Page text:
A Korea gallery utilizing immersive video content has opened at the National Museum Bangkok.
The exhibition, titled "A New Encounter: Immersive Gallery of Korean Art," presents Korean cultural heritage reinterpreted by the latest digital media technology. The exhibition is organized jointly by the National Museum of Korea and the National Museum Bangkok.
Also on display are two sculptures of Buddha from the two countries that, while hailing from different eras, share rich and long histories of Buddhist stories.
In organizing the first official public presentation of Korean cultural heritage in Thailand, the organizers aimed to blend cultural heritage and digital technology in introducing Korean art and history in an approachable way to the museumgoers.
Two large-scaled immersive digital content, "Journey of the Soul" and "Royal Procession with the People," produced by the NMK are on display.
The two newly created content are based on Joseon-era Buddhist paintings and "Uigwe," a collection of royal protocols of the Joseon era.
"Journey of the Soul," explores the Buddhist worldview and depicts Koreans' beliefs of afterlife at the time.
The work puts together several major Joseon-era Buddhist paintings, such as "The Ten Kings of Hell," "Underworld Messengers" and "The Assembly of Amitabha Buddha."
Meanwhile, "Royal Procession with the People” illustrates the rites of the Joseon royal court that embodied core Confucian values.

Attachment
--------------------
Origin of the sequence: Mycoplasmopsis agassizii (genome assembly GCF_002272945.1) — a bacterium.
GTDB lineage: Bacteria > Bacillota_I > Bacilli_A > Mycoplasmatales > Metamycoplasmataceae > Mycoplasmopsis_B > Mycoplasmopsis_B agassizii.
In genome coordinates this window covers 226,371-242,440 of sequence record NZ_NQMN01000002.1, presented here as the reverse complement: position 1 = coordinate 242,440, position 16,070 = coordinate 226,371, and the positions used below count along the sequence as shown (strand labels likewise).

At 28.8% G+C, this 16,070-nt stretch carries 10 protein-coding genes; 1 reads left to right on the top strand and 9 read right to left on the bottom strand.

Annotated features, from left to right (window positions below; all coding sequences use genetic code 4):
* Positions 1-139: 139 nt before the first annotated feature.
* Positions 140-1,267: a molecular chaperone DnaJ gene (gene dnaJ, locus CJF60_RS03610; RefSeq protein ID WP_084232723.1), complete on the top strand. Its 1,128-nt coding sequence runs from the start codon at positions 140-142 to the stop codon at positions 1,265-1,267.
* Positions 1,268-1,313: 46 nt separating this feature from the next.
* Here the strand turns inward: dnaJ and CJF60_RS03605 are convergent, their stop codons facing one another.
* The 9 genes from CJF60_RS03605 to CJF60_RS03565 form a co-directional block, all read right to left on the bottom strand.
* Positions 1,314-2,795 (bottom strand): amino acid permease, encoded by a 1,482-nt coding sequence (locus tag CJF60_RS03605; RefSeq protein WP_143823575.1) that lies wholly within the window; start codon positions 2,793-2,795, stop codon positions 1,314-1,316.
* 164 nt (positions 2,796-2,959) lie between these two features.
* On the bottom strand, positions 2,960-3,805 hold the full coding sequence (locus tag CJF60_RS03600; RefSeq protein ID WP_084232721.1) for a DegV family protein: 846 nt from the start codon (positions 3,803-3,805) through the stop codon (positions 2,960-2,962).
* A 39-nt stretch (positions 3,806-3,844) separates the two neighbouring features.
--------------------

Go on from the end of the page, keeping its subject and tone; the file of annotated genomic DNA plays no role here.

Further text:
Visitors will be able to view the King Jeongjo's majestic processions to Hwaseong Fortress in Suwon Gyeonggi Province. The illustrations in "Uigwe," listed on the UNESCO's Memory of the World Register in 2007, served as the main source in creating the immersive content.
Buddha statues from Korea and Thailand -- an Avalokiteshvara Bodhisattva statue from the Unified Silla period and an Avalokiteshvara Bodhisattva statue from the Srivijaya period of Thailand -- are also on exhibition, facing each other.
"At the exhibition's opening ceremony, Korean delegates were surprised to learn that Thailand also shares a similar history of recordings of the king's rituals," said an NMK researcher who attended the gallery opening ceremony in Bangkok.
National Museum of Korea hopes the exhibition will play a pivotal role in opening a permanent Korean section within the Gallery of Asian Art at the National Museum Bangkok in the future.
The exhibition is scheduled to run through May 21, 2023.